"Tabula Islandiae Auctore Georgio Carolo Flandro", Hondius/Blaeu
Period: 1642 (circa)
Publication: Toonneel des Aerdrycx, oft Nieuwe Atlas
Color: Hand Color
19.5 x 15 inches
49.5 x 38.1 cm
This handsome copper engraved map of Iceland was based on information from a Dutch navigator named Joris Carolus in about 1620. The map shows the influence of both versions of Bishop Gudbrandur's previous maps, a coastline resembling the Ortelius version, and Mercator's selection and spelling of many place names. The island's topography is dominated by huge mountains and volcanoes and its shoreline is a rugged labyrinth of fiords. It is richly embellished with title and distance scale cartouches, compass roses, rhumb lines, a sailing ship and two sea monsters. The cartouche features two winged sprites, an important symbol in Icelandic and Norse mythology. Along with elves and dwarves, sprites were magical beings who aided the gods. The map was first issued by Jodocus Hondius and then re-issued by Willem Blaeu with his imprint. It became the prototype for the mapping of Iceland and its influence did not wane until the mid-18th century. Dutch text on verso, published between 1642-64.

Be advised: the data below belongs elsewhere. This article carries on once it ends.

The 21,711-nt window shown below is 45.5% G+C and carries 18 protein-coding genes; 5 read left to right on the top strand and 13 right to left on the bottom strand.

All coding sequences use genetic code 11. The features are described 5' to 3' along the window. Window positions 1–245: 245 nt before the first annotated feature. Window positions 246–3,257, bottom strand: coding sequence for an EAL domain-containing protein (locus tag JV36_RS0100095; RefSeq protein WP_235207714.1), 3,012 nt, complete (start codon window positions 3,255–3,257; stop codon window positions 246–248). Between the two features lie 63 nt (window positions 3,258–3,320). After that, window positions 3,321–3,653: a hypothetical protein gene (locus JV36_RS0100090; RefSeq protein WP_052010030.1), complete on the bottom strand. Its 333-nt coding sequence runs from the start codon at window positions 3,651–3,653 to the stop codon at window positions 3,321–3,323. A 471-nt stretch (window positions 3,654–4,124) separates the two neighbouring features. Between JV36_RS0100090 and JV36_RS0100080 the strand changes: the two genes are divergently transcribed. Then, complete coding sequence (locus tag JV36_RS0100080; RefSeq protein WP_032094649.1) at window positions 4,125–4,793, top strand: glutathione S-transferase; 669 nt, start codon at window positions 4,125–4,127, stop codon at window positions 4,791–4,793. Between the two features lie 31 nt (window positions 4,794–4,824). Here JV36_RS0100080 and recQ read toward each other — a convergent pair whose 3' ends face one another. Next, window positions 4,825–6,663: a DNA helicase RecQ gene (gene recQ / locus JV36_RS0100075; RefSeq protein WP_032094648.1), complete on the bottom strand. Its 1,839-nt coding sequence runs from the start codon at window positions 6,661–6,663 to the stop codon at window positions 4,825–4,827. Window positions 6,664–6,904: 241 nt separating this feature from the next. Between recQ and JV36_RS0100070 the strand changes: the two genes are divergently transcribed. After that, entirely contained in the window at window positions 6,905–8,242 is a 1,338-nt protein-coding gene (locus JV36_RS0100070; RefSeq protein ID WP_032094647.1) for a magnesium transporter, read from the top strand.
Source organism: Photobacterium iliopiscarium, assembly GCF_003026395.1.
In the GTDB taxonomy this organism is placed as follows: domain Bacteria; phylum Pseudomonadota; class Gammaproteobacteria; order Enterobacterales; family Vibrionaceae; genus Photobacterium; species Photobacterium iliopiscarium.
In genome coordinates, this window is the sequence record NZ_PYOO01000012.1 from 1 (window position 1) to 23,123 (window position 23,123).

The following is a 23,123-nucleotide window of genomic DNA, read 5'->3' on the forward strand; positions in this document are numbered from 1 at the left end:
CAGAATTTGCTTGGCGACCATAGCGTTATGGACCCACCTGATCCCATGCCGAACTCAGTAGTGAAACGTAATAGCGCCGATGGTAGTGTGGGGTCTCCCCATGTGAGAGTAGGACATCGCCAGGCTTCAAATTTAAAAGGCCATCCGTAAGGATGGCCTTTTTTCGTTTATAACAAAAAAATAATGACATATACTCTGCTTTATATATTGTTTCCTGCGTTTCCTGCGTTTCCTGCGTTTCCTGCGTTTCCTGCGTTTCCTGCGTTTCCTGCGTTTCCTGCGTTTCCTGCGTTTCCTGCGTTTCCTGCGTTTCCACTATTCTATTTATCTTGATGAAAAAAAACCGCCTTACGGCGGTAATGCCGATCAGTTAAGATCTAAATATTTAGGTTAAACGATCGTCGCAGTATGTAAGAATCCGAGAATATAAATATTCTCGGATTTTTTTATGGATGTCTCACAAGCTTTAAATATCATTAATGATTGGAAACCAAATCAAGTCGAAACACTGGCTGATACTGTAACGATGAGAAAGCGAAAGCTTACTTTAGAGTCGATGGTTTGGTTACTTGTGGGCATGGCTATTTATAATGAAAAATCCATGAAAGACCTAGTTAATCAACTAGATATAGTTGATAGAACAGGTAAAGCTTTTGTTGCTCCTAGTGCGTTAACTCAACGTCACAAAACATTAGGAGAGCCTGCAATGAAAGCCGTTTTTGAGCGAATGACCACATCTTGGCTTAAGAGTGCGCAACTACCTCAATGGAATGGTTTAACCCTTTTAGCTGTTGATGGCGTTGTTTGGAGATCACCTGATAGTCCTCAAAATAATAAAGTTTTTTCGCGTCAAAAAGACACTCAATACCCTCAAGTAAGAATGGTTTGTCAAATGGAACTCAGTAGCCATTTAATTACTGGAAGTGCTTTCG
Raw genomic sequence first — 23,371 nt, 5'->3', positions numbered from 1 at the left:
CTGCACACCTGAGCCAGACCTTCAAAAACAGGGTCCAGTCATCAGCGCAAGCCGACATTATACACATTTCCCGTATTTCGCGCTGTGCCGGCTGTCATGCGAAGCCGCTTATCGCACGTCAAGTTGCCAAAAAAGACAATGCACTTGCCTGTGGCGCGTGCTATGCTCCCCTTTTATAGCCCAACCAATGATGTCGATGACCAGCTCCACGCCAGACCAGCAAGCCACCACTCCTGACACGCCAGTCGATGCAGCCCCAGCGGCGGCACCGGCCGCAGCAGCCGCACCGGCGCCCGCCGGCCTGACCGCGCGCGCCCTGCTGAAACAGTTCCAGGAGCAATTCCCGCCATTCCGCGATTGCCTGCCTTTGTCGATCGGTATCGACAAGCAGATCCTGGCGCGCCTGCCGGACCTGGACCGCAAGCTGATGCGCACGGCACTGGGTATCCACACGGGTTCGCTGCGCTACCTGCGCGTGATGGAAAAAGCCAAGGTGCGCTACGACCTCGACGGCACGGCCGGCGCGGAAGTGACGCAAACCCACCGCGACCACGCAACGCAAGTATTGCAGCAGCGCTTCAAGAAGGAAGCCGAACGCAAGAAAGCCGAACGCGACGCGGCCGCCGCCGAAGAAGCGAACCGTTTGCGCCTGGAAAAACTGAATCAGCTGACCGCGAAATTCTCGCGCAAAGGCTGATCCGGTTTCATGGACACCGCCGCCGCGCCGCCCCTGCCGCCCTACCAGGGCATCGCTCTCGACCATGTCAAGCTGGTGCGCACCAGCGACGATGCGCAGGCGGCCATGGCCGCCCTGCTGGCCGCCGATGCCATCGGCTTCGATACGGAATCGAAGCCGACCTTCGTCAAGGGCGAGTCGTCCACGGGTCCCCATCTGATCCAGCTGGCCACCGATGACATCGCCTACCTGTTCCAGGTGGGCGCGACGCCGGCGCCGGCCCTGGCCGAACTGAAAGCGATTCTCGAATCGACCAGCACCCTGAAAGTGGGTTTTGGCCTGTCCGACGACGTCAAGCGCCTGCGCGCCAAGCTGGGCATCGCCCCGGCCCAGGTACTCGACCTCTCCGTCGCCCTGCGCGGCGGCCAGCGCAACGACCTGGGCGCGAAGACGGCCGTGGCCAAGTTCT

References: IMCOS (Exploring Old Landscapes) pp. 8-9; Van der Krogt (Vol. I) #1250:2.2.
A dark impression with superb original color, minor printer's ink residue, and a few minute pinholes only visible when held to light.